Via the New York Times, this remarkable story of a World War II forger:
Adolfo Kaminsky’s talent was as banal as could be: He knew how to remove supposedly indelible blue ink from paper. But it was a skill that helped save the lives of thousands of Jews in France during World War II...
At one point, Mr. Kaminsky was asked to produce 900 birth and baptismal certificates and ration cards for 300 Jewish children in institutional homes who were about to be rounded up. The aim was to deceive the Germans until the children could be smuggled out to rural families or convents, or to Switzerland and Spain. He was given three days to finish the assignment.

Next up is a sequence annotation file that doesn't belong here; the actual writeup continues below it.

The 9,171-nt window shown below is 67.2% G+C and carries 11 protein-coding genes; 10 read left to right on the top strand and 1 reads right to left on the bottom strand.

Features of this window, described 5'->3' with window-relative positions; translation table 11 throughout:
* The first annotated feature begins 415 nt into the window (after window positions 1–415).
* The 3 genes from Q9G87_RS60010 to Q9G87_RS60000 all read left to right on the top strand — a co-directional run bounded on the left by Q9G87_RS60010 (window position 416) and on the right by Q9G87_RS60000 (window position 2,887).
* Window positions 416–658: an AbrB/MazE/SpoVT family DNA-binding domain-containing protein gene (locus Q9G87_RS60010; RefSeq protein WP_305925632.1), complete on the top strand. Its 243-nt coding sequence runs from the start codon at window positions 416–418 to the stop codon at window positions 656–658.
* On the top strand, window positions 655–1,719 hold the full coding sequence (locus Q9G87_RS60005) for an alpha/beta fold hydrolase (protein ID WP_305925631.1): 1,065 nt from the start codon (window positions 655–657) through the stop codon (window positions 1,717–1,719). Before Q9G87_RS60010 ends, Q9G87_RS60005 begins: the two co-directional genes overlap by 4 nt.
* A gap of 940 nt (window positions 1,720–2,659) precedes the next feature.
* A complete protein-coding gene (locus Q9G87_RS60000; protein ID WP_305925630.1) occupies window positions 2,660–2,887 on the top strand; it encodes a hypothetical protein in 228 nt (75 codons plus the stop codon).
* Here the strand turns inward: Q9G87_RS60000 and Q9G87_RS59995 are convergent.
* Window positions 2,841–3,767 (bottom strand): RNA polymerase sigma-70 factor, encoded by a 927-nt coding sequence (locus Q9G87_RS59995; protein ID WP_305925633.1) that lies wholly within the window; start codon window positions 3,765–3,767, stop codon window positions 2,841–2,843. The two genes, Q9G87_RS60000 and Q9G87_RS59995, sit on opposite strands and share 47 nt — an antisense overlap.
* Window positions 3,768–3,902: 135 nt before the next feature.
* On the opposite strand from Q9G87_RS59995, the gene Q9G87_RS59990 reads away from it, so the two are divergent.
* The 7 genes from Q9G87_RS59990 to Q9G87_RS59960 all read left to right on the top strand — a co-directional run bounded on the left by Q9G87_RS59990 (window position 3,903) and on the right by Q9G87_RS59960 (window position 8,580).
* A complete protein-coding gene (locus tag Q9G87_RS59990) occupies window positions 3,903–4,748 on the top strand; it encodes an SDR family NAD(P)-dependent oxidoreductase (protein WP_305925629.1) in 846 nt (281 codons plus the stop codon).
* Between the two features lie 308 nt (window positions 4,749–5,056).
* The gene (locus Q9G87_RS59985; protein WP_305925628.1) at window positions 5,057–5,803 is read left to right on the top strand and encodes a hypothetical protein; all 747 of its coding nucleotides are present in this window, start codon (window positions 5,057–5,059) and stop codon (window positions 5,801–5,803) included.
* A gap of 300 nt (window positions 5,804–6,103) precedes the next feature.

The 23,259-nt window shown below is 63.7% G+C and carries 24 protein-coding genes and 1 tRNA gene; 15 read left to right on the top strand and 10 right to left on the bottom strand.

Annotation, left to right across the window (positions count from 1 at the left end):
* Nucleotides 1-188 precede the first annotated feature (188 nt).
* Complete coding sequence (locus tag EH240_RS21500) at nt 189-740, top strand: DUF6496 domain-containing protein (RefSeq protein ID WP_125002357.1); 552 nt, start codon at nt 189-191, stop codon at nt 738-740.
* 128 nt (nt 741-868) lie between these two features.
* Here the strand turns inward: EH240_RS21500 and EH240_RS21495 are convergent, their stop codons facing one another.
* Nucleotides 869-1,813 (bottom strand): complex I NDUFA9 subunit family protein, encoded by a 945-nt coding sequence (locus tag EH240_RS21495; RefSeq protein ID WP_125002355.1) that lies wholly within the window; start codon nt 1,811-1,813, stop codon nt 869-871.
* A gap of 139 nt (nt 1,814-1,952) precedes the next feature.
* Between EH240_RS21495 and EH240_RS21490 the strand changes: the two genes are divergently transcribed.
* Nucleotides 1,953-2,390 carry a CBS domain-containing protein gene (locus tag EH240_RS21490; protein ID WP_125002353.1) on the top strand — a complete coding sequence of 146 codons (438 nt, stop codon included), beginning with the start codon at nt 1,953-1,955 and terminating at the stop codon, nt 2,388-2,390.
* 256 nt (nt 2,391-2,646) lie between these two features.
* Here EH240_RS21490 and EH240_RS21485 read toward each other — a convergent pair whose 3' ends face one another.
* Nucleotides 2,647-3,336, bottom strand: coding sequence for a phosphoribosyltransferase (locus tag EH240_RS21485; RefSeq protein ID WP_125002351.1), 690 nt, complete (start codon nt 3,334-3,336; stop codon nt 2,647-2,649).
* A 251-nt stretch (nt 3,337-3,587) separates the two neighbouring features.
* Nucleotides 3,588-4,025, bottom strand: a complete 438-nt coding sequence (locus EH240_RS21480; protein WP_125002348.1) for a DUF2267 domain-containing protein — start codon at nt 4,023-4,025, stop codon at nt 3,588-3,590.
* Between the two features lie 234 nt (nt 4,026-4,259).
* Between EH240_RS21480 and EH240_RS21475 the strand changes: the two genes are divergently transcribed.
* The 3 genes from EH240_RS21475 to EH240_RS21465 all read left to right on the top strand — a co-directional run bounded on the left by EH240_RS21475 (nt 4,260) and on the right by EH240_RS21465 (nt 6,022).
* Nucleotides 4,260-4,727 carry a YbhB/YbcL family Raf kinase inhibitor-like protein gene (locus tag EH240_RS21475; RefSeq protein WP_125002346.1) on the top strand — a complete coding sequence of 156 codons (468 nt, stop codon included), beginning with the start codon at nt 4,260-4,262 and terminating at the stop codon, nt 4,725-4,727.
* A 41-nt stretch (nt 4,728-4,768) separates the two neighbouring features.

He toiled for two straight days, forcing himself to stay awake by telling himself: “In one hour I can make 30 blank documents. If I sleep for an hour 30 people will die.”
Mr. Kaminsky died on Monday at his home in Paris, his daughter Sarah Kaminsky said. He was 97.
...Needing work to help his family, Adolfo answered an ad for an apprentice dyer in a business that converted military uniforms and greatcoats to civilian wear. The owner, a chemical engineer, taught him the secrets of altering and removing colors. Adolfo became an expert at effacing the most stubborn stains.
He became so interested in chemistry that he took a side job as an assistant for a chemist at a dairy that churned butter. To gauge the fat content of the cream brought by farmers, the dairy would insert methylene blue in a sample and waited for its lactic acid to dissolve the color. That was how Adolfo learned that lactic acid was the best eraser of Waterman blue ink, the kind used on ID cards.
We live in a world of chemicals and chemistry. We are so often reminded of the bad that chemistry can do - it's good to get a reminder of the power of chemistry to save lives.